Modulation of the osteoblastic differentiation of marrow stromal cells for bone tissue engineering
Pham, Quynh P.
Mikos, Antonios G.
Doctor of Philosophy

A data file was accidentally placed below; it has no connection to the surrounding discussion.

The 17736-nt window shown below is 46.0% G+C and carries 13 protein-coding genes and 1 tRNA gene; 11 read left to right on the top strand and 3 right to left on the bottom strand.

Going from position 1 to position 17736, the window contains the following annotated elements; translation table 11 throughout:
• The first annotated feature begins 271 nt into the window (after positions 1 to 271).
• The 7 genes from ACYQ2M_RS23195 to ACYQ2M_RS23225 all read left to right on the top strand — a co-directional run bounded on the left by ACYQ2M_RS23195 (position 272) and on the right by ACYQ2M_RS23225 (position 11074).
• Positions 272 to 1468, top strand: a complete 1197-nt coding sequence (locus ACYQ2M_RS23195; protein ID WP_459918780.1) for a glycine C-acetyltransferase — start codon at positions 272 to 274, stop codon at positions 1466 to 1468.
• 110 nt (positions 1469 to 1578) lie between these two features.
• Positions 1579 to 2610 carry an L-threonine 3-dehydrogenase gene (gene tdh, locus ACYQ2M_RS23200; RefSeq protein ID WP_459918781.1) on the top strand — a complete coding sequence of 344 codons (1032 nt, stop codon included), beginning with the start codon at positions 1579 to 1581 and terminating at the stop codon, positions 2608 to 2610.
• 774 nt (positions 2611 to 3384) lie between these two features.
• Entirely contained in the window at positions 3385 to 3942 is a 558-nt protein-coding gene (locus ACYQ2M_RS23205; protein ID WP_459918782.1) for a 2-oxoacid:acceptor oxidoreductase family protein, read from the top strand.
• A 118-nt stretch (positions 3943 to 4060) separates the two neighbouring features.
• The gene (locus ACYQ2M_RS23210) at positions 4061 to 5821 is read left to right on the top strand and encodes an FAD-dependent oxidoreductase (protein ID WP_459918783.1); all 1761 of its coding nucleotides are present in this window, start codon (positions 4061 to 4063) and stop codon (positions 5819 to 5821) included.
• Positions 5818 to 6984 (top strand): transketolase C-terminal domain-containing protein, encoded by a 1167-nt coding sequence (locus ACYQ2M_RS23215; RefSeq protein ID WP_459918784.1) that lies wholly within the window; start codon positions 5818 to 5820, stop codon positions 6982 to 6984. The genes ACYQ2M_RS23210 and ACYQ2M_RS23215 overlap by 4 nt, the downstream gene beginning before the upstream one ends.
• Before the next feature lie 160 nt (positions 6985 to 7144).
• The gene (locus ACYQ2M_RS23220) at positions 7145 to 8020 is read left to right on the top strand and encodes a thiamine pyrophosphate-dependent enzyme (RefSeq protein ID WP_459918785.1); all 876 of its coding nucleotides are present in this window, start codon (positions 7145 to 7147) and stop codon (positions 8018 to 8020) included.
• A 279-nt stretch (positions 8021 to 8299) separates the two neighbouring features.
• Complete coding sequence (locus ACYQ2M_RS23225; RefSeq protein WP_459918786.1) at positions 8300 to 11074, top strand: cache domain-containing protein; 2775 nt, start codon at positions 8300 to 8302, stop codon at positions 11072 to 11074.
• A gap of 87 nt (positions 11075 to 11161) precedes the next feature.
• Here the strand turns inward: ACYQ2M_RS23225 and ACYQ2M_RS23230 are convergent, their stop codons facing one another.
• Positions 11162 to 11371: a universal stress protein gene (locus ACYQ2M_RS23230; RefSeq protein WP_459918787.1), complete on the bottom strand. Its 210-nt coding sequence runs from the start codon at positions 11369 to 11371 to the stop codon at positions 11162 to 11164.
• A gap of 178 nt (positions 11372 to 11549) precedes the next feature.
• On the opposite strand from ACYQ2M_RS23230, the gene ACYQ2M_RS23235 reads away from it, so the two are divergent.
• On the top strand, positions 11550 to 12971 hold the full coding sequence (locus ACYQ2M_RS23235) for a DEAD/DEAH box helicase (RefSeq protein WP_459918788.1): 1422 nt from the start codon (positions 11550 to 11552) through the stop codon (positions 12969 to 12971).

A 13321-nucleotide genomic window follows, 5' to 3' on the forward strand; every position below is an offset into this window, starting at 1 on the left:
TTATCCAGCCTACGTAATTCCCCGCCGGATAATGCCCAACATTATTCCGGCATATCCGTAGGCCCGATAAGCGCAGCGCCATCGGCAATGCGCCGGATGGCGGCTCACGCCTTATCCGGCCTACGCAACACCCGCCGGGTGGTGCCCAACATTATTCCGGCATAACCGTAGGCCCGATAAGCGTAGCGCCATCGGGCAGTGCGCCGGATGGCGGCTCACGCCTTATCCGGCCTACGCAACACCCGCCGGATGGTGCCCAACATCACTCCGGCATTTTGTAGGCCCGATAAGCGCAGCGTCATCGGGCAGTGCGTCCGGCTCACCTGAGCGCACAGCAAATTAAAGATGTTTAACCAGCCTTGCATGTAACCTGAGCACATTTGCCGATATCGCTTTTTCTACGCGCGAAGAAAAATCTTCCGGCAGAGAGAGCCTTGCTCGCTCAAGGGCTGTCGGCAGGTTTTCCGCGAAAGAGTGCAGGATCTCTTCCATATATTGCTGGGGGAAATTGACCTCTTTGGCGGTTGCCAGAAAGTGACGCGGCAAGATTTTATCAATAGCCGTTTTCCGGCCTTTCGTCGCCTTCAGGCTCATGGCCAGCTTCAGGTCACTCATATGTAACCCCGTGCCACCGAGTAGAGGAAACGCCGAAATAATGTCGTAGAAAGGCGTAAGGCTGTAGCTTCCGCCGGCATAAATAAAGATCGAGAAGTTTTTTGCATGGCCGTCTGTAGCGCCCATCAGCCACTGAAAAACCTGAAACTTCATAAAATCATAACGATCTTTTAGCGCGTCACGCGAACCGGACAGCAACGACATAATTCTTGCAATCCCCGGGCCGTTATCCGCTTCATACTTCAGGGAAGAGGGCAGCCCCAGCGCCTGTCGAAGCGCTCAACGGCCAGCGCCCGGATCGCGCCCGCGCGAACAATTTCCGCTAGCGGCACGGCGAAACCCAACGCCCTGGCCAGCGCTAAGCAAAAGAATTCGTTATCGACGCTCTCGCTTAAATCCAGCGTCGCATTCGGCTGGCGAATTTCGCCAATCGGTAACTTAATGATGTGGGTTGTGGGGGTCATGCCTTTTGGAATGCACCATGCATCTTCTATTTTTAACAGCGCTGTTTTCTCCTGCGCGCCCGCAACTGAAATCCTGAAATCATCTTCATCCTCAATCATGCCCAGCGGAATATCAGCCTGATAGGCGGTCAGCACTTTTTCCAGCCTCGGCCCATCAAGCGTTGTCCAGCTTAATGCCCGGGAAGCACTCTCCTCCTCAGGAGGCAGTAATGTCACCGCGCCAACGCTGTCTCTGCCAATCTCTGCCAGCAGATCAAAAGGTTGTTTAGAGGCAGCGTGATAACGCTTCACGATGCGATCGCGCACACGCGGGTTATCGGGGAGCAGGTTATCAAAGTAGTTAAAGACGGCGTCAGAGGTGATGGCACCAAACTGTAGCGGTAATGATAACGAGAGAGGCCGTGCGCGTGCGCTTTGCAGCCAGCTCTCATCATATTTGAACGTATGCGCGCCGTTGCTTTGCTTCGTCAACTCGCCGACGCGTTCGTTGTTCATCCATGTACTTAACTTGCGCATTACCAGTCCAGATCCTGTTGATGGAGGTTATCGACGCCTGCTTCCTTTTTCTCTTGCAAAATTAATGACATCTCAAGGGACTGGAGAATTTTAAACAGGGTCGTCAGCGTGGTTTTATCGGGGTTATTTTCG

The clinical need for bone graft substitutes has led tissue engineering strategies to investigate strategies to create osteoconductive, osteoinductive, and osteogenic constructs for bone repair and regeneration. The strategy in this research work is to use a cell-secreted extracellular matrix (ECM) to influence the osteoblastic differentiation of marrow stromal cells (MSCs). The effects of an in vitro generated ECM on MSC osteoblastic gene expression under static culture indicated that MSCs differentiated down the osteoblastic lineage evidenced by significant increases in expression of the osteoblastic markers, such as collagen type I and osteocalcin. When cultured on an ECM, osteoblastic differentiation was accelerated and enhanced through (1) earlier upregulation of osteopontin and osteocalcin; and (2) maintenance of a high level of expression of these and other osteoblast-specific genes. The upregulation in osteoblastic gene expression leading to significant increases in calcium deposition is likely mediated through the interactions between the growth factors and other matrix molecules found in the in vitro generated ECM since the expression of insulin-like growth factor, vascular endothelial growth factor, fibromodulin, and dentin matrix protein was found to display significant peaks in expression level. To further modulate MSC differentiation, the cellular constructs were cultured in the presence of fluid shear stresses. The effects of fluid shear stress and the bioactivity of the in vitro generated ECM acted synergistically to enhance mineralized matrix deposition. However, this synergy occurred only when the constructs were cultured in the presence of dexamethasone. The spatial distribution of cells and ECM was markedly improved compared to static culture. The osteoinductive and angiogenic potential of ECM constructs generated in a flow perfusion bioreactor for different peroids of time were tested in an ectopic site in a rodent model. No osteoinduction was observed although an increase in the number of blood vessels within the implants with increasing ECM was noted. This study emphasized the challenges in creating ideal conditions for de novo bone formation and underscored the need for optimization of this strategy for in vivo applications. These studies led to the transition from titanium to polymeric fiber scaffolds generated via electrospinning. The system was used to fabricate scaffolds with varying fiber diameters and pore sizes as well as multi-layered scaffolds. It was demonstrated that nanofibers could inhibit the spatial distribution of cells and ECM, despite culture in the bioreactor. These scaffolds hold tremendous potential as tissue engineering scaffolds and will be investigated further as part of the cell-secreted ECM-based scaffold strategy.